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Central banks around the world must proactively fight climate change in their own investment portfolios in order to safeguard their key priorities, according to research.
A survey of central banks, carried out by UBS Asset Management, revealed that 62% believed a fiduciary duty to the general public was a key motivation for working climate risk into the management of their own assets.
However, while 56% said they had noticed increased interest from peers in environmental issues, only 6% indicated that they had experienced increased scrutiny from politicians or supervisory bodies regarding the inclusion of climate risk criteria in their own investment processes.
Although the study revealed that central banks are "conscious of their fiduciary duty" to the public, just 9% have taken specific measures related to climate risk which go beyond basic requirements within broader environmental, social and governance (ESG) frameworks required by most public institutions.
Such frameworks require institutions and companies to document the broader impact of their operations on each of these three criteria, and serve as an indicator of future financial performance in terms of risk and reward.
Two-thirds of central banks indicated that technical difficulties due to a lack of available benchmarks to represent ESG impact were the key obstacles to including climate considerations in their portfolios.
Just over half suggested they would only accept lower returns if the respective benchmark was changed, while 72% indicated they would not be willing to take a more active ownership approach that required greater engagement with companies.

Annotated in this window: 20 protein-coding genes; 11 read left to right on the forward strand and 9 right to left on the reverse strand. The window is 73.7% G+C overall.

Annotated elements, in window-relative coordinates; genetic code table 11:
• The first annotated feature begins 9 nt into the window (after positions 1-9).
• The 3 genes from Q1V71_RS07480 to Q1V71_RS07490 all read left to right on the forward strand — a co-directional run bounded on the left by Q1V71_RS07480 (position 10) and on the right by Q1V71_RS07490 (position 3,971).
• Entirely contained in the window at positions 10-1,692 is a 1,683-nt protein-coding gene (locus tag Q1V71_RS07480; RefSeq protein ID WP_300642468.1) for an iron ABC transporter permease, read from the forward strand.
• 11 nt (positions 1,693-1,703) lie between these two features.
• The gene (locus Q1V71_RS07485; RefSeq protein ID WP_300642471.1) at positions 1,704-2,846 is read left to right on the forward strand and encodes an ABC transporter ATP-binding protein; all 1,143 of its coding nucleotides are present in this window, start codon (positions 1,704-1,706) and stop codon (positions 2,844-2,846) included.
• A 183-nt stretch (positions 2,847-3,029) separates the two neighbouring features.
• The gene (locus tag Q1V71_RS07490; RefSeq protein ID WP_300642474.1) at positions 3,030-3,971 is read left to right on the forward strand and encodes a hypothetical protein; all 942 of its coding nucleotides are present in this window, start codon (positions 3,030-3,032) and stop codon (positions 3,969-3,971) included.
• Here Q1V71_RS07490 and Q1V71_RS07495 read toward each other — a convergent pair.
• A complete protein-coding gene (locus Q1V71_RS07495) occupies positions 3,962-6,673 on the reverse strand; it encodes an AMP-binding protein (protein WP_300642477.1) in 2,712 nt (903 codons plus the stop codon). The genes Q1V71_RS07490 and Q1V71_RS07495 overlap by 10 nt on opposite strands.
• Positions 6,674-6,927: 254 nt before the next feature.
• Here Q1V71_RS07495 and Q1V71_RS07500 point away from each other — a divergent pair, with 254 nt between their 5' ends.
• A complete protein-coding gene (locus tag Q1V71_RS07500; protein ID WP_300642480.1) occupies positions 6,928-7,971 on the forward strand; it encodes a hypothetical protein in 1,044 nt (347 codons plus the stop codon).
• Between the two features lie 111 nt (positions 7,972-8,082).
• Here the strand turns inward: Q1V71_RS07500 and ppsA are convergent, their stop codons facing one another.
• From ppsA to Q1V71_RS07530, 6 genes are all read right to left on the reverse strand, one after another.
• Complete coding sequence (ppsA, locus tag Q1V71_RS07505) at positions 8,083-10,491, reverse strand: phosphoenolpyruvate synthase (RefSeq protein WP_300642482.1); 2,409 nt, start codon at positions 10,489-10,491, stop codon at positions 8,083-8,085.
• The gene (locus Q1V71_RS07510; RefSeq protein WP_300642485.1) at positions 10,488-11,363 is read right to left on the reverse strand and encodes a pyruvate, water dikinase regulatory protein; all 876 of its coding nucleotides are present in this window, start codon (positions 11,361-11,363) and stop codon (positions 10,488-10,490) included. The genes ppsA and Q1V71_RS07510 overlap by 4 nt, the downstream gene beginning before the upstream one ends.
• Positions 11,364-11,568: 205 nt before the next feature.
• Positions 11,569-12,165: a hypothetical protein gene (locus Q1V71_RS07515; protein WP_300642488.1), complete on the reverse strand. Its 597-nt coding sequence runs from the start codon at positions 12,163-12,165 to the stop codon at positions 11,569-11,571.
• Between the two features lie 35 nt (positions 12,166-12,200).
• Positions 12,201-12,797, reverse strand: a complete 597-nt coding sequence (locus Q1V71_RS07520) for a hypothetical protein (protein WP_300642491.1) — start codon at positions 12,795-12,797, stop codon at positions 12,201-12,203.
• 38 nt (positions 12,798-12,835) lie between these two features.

Despite the apparent lack of engagement thus far, a detailed report from UBS global sovereign market strategists Massimiliano Castelli and Philipp Salman suggested "there is growing empirical evidence that climate risk affects the two policy goals pursued by the central banks."
This first of these is physical risk. Extreme weather events and climate pattern disruptions impact financial stability via negative impacts on the banking and insurance sectors, the report suggested.
However, such events can also impact the monetary stability goal, as "they have the potential to increase uncertainty with regards to inflation and growth forecasts which are the basis for the setting of interest rates," it added.
The second, transition risk, refers to policy evolution through time and across governments on climate risk, which also affects central banks.
"The corporate and financial sectors will have to adapt to the evolving policy and regulatory framework surrounding climate risk - i.e. reduction of CO2 emissions and carbon pricing - but significant uncertainty exists about the forms and the timing of these changes," the UBS report stated.
"What is certain is that these policies will create disruption as institutions adapt, potentially impacting both the financial stability and monetary policy goals of central banks."
Climate risk also affects the asset management operations of central banks, as with any other institutional investor's portfolio. States and sectors adjusting to new climate change realities could mean central banks face losses on asset holdings exposed to climate risk, the economists highlighted. Risk mitigation operations, such as re-allocating assets to holdings with less exposure to climate risk or stronger ESG focus, will therefore be necessary.
Castelli and Salman highlighted the Dutch Central Bank (DNB), the Bank of England and the People's Bank of China as being at the vanguard of driving green finance measures.
Almost half (45%) of respondents to the UBS Annual Reserve Manager Survey 2019 suggested that the inclusion of climate risk criteria in asset management activities would be achieved through an exclusion list.
The asset classes where central banks see greater scope for climate risk inclusion are corporate and government bonds.
"The results of our RMS survey hint that most prefer to implement — or, in many cases, have already implemented — a comprehensive ESG framework with the help of established data providers," Castelli and Salman wrote.
"A major contribution central banks can provide in the greening of the financial system is to create standards and an international level playing field."